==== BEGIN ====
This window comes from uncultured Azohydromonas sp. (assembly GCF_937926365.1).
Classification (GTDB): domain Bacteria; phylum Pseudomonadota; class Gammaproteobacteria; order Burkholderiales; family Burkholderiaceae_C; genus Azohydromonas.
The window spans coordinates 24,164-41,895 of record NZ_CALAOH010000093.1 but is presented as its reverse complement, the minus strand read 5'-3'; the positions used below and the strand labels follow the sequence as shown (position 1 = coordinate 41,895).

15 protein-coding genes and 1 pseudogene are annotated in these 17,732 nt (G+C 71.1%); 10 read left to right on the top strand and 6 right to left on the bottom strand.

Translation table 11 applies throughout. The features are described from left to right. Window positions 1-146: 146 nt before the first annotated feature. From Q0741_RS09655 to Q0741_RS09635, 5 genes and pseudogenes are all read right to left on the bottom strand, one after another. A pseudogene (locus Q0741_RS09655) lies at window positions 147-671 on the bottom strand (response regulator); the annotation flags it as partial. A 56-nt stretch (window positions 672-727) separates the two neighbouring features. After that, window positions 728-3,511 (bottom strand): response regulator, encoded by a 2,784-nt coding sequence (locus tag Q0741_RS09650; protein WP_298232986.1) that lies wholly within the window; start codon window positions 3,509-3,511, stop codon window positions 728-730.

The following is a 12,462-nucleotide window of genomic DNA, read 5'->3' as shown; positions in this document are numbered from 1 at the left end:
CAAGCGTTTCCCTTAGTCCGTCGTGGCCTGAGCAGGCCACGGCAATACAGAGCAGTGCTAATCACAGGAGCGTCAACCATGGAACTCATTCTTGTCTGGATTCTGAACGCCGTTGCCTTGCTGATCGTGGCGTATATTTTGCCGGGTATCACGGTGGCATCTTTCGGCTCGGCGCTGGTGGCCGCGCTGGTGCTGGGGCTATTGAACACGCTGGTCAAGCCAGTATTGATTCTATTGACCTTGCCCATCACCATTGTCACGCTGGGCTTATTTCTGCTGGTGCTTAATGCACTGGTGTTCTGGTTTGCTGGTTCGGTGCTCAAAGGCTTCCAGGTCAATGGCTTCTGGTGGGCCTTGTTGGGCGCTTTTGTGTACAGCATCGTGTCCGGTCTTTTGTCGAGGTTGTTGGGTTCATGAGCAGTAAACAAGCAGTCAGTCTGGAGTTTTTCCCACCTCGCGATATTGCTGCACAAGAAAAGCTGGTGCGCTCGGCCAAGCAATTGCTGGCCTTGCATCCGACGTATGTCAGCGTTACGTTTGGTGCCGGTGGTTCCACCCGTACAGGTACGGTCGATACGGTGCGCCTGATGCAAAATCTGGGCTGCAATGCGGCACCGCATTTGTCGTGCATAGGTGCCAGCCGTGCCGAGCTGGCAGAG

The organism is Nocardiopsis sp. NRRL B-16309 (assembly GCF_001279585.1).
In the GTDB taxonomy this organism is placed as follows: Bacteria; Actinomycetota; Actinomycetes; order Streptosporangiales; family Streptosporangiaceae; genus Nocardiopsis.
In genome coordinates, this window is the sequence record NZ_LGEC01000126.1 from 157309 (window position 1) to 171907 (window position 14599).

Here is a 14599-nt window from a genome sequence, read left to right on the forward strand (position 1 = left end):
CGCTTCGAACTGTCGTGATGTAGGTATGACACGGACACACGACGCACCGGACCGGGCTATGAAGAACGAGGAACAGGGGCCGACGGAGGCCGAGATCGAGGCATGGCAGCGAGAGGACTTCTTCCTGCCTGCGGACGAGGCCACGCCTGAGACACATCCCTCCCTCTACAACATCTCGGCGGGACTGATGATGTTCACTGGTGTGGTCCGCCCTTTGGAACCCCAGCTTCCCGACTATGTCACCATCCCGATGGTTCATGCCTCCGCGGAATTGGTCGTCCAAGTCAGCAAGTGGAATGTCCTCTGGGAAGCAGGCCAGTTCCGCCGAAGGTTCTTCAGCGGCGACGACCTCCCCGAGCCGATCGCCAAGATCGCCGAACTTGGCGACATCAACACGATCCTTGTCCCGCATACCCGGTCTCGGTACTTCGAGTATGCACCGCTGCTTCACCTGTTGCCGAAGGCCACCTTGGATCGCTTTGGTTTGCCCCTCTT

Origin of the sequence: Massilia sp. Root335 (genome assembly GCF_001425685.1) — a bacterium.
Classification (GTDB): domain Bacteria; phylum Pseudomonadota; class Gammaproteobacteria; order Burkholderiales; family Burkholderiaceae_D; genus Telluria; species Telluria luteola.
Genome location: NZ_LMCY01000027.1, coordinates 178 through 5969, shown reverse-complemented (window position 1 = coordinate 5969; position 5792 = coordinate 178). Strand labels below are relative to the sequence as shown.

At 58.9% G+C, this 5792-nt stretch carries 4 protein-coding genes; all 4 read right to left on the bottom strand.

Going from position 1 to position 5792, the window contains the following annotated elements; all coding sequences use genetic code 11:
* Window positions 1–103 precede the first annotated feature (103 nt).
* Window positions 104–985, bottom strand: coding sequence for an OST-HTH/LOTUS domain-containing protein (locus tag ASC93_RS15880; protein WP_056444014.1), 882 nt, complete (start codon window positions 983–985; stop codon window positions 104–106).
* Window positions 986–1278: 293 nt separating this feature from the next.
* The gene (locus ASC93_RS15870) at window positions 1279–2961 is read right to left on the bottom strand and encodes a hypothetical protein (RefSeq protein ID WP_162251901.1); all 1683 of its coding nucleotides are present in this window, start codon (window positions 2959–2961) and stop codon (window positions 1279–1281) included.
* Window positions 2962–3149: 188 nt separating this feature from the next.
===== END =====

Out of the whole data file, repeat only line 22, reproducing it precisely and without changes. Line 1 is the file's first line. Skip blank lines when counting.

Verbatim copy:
* Window positions 2962–3149: 188 nt separating this feature from the next.